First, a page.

Covenant Bank & Trust of Georgia Closed By Regulators

Covenant Bank & Trust, Rock Spring, Georgia, in business since only 2006, was closed today by the Georgia Department of Banking and Finance.  The FDIC, appointed as receiver, sold the failed bank to Stearns Bank, N.A., St. Cloud, Minnesota, which will assume all deposits of failed Covenant Bank.

Covenant Bank & Trust was established as a community bank in 2006 at a time when it was widely believed that real estate values could never decline.  Little did the exuberant founders of the Bank know that within a short few years, real estate values would be plunging nationwide.

The new Bank expanded rapidly and by the end of its first year of operations had over $64 million in assets and two branch offices.  Covenant Bank continued to escalate lending activities and on the eve of the financial crash of 2008 had grown to almost $120 million in assets.

As real estate values began to collapse in 2008, Covenant’s customers started to default en masse and by the end of 2011, the Bank had a massive troubled asset ratio of 656%.  The troubled asset ratio compares total defaulted loans to total Tier 1 capital and loan loss reserves.  Once a bank’s troubled asset ratio exceeds 100%, failure becomes almost inevitable.

Both branches of Covenant Bank & Trust will reopen on Monday as branches of Stearns Bank and all depositors of Covenant will automatically become depositors of Stearns Bank.  Over the weekend, customers of Covenant will have access to their money through the use of checking, debit cards and ATMs.

At December 31, 2011, Covenant Bank & Trust had total assets of $95.7 million and total deposits of $90.6 million.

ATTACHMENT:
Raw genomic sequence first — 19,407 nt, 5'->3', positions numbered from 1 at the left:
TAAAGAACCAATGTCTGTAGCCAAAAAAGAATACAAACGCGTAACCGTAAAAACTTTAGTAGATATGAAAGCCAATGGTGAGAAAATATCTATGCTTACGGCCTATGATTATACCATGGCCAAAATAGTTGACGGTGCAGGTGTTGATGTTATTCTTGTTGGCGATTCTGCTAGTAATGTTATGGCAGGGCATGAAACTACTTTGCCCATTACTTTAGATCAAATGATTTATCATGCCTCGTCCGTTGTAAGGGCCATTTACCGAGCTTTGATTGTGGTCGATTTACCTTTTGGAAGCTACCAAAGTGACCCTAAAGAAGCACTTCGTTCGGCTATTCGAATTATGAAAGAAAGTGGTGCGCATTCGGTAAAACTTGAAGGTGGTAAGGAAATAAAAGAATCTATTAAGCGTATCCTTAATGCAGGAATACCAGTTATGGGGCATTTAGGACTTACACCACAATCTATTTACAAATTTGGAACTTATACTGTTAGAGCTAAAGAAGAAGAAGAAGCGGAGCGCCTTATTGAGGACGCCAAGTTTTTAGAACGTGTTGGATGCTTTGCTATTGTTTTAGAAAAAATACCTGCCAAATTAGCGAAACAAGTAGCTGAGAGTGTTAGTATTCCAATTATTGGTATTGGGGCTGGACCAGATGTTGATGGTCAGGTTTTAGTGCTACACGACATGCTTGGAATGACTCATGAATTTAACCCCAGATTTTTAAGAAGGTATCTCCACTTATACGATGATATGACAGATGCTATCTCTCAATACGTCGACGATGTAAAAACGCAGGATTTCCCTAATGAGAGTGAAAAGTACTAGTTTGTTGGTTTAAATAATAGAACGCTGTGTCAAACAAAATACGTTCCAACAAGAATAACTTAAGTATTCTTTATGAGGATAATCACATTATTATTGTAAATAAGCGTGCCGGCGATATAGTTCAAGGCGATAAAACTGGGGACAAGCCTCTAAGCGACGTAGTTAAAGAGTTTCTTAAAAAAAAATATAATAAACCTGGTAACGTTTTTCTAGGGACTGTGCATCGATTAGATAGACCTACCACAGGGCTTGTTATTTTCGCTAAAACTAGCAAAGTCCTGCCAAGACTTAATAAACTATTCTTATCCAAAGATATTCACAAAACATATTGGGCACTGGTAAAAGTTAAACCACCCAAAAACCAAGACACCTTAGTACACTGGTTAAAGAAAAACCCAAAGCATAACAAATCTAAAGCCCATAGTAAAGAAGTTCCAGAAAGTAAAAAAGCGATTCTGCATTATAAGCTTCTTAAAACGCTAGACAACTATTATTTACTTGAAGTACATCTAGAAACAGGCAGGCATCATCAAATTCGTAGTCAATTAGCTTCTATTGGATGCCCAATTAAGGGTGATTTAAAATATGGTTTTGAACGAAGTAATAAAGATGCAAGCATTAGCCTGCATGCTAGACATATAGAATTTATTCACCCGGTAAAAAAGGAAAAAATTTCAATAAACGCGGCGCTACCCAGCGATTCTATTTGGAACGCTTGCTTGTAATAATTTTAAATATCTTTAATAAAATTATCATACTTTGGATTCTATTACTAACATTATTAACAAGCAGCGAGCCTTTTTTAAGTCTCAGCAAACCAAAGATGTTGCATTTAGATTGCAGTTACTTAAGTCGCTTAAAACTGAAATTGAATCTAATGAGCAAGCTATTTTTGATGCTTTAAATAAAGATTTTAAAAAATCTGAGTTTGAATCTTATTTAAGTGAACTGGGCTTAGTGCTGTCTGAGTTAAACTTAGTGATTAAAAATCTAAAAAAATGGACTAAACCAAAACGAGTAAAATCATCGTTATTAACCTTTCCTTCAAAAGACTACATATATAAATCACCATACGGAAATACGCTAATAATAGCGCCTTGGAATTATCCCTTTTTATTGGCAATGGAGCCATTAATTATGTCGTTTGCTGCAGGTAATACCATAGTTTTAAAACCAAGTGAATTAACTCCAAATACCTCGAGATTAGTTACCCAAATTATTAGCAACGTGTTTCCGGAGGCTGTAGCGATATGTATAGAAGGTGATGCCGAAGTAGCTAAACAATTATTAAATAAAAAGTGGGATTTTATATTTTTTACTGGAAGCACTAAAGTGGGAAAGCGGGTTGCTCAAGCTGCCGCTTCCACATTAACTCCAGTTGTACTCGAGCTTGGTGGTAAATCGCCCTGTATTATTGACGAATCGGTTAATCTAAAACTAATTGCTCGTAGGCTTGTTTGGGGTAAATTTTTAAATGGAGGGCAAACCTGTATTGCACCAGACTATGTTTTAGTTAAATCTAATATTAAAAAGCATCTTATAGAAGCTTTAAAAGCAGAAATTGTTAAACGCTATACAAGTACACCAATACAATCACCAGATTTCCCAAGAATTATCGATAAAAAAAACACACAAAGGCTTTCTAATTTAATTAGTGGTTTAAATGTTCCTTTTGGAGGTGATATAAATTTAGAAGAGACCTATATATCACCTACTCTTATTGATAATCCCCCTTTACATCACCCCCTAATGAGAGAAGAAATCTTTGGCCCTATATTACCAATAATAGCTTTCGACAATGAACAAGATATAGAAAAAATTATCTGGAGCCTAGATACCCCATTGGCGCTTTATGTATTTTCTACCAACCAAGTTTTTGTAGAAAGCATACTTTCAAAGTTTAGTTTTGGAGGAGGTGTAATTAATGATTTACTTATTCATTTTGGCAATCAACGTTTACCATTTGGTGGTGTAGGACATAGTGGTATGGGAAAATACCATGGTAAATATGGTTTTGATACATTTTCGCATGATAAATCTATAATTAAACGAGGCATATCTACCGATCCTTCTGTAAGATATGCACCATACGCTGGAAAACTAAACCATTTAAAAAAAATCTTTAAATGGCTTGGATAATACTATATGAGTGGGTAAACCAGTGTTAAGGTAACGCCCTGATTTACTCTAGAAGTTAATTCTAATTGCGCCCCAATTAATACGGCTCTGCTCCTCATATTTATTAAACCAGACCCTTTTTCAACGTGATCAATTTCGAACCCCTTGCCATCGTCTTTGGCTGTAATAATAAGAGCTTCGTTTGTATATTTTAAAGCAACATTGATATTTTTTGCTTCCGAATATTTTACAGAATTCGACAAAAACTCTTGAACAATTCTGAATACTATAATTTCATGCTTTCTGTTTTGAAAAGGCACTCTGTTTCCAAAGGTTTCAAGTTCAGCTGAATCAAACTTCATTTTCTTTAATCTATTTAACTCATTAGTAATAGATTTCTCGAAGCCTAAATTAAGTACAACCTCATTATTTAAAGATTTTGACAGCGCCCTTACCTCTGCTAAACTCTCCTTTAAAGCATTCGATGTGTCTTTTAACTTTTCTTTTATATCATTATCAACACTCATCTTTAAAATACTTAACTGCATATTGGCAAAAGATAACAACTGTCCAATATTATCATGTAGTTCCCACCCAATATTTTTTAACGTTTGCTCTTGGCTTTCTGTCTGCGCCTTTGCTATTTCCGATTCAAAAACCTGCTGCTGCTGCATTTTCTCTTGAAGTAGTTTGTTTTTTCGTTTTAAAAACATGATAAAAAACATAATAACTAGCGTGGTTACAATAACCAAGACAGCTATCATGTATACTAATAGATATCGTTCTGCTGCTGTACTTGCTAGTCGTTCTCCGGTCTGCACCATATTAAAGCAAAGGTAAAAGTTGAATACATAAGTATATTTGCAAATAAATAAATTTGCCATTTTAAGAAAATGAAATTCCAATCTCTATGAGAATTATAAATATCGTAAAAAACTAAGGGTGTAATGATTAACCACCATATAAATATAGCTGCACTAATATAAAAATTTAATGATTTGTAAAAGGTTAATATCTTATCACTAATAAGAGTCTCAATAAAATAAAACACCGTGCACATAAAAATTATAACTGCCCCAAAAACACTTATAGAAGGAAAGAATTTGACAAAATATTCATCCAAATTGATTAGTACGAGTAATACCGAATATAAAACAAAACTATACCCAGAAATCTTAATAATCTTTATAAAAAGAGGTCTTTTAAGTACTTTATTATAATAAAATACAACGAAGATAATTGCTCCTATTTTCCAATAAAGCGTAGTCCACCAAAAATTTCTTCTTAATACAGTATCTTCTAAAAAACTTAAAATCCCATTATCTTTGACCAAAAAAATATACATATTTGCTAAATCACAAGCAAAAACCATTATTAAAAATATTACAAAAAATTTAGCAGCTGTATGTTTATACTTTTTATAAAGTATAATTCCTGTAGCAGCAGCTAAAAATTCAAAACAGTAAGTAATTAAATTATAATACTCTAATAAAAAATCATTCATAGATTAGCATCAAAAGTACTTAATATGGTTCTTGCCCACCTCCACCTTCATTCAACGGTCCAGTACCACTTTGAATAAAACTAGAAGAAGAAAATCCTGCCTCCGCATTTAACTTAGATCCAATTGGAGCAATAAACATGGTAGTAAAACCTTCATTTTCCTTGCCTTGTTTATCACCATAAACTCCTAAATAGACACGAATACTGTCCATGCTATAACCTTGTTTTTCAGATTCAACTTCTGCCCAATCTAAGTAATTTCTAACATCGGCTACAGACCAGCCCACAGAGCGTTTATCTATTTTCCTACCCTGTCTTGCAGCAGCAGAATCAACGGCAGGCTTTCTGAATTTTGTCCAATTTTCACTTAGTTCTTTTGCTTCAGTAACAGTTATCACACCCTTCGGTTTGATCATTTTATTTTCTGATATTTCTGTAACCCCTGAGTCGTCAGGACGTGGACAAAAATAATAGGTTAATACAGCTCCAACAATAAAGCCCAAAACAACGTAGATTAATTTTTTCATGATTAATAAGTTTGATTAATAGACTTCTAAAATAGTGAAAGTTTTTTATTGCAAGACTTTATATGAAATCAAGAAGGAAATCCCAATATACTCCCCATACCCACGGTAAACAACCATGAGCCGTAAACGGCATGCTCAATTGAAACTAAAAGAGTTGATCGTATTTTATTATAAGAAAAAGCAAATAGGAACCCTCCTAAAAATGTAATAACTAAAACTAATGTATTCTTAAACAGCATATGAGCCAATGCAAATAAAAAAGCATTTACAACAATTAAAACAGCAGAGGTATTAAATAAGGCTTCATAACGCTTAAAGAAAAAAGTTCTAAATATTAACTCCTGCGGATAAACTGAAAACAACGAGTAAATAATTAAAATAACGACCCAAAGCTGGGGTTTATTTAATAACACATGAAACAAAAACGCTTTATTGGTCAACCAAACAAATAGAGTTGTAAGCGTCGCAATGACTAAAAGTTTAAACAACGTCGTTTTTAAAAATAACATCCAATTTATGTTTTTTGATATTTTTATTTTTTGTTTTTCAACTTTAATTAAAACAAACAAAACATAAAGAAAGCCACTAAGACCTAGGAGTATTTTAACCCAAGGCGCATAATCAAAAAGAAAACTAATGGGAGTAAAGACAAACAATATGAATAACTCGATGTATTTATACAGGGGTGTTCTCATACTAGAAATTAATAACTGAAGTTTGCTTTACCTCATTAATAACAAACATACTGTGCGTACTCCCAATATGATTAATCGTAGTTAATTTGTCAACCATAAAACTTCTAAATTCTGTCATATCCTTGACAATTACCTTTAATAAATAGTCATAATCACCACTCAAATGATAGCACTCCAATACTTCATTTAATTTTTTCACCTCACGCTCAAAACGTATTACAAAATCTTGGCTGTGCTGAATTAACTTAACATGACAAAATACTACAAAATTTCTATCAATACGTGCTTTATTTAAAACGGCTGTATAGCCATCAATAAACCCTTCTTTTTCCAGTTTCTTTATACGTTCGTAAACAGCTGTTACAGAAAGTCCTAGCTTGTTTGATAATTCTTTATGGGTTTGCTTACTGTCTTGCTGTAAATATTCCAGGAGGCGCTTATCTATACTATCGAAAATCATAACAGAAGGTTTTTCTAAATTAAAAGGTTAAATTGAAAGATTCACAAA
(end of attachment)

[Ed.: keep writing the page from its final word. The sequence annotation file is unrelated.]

Stearns agreed to purchase all of Covenant’s assets subject to a loss-share agreement with the FDIC covering $71.6 million of the asset pool acquired.  The loss-share agreement limits future losses to Stearns on the purchased assets.  According to the FDIC, loss-share transactions act as a sales incentive in selling failed banks and result in maximizing returns on failed bank assets as well as minimizing disruptions to loan customers.

Including Covenant Bank & Trust, Stearns Bank has now acquired a total of 7 failed banks since October 2008.  In addition, Stearns Bank purchased a $730 million failed bank loan portfolio from the FDIC in February 2009.  Commenting on the loan portfolio purchase, Stearns Chairman and CEO Norman C. Skalicky said, “We have been preparing for opportunities, such as this, since late 2006. We began to curtail lending and increase our capital ratios and really focused on this beginning in August 2007. One of our main strategies during that time was to be prepared to capitalize on opportunities prior to the end of this banking cycle.”

Stearns Bank is a well capitalized institution based in St Cloud, Minnesota.  The Bank was founded in 1912 and has over $1.3 billion in assets.  In a press release on the acquisition of Covenant Bank & Trust, CEO Skalicky said:

With this acquisition, Stearns Bank now has 10 offices in four states – Minnesota, Georgia, Arizona, and Florida. Stearns Bank has approximately $1.3 billion in total assets and $234 million of Tier One Capital. With a Tier One Leverage Capital ratio of over 19%, Stearns is among the highest capitalized banks in the Nation. Stearns Bank is a high-performing bank with specialty lending niches in Small Business Administration loans, affordable housing loans, and construction lending. In addition, we have a leasing department that serves leasing clients across the United States.

The estimated loss to the FDIC Deposit Insurance Fund for the failure of Covenant Bank & Trust is $31.5 million or 32.9% of total assets.  Covenant Bank & Trust becomes the 14th banking failure of 2012 and the fourth in Georgia.  Last year Georgia was in first place with 23 banking failures that accounted for 25% of all 92 banking failures that occurred in the U.S. during 2011.

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